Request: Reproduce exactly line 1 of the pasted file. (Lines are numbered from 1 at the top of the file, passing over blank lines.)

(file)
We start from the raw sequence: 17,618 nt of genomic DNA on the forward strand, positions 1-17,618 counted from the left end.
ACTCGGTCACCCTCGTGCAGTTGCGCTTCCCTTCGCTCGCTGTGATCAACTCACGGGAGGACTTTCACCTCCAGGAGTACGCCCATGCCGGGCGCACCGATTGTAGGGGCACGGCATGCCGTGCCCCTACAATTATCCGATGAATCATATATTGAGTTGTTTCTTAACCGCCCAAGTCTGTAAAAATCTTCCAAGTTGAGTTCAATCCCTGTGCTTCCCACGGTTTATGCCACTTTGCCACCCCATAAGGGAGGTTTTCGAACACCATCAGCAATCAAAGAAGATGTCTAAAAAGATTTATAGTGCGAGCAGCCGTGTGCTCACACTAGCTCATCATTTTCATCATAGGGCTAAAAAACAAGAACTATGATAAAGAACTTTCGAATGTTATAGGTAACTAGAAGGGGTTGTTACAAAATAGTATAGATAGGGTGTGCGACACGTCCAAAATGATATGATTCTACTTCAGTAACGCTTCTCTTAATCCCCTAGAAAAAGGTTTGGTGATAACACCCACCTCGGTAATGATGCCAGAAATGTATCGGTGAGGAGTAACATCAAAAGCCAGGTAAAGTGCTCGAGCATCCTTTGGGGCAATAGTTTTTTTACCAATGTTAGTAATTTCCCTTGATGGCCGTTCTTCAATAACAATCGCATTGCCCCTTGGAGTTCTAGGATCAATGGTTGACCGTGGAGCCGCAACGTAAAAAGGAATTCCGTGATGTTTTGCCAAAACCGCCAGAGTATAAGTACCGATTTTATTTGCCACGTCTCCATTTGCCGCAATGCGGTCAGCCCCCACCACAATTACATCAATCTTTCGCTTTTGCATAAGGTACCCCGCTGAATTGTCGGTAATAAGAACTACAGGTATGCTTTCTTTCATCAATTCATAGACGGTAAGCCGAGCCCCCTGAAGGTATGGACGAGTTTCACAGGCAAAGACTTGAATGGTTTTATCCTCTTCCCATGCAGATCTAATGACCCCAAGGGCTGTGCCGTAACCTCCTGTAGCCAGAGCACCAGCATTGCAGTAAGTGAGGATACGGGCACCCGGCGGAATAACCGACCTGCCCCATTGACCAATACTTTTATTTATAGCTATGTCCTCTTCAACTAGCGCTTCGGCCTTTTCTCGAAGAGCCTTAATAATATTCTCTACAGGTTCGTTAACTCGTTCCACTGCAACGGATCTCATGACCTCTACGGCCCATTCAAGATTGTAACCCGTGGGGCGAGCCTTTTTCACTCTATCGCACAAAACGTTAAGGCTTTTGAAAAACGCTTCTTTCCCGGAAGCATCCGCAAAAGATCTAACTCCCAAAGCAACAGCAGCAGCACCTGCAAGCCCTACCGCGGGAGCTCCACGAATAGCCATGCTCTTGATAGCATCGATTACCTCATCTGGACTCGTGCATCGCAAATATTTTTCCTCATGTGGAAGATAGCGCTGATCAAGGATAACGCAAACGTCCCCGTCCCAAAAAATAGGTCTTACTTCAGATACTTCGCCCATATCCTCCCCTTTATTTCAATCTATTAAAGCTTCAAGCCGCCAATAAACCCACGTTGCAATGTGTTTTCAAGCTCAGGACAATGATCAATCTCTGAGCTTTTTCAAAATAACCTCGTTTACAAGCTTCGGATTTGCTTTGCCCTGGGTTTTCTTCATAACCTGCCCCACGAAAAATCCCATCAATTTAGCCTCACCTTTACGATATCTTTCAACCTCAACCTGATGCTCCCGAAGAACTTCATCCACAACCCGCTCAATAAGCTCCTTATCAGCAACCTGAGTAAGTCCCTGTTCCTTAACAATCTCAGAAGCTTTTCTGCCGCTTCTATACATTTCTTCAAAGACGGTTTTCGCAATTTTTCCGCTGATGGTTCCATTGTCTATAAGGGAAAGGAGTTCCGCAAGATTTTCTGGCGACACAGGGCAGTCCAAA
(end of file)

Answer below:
We start from the raw sequence: 17,618 nt of genomic DNA on the forward strand, positions 1-17,618 counted from the left end.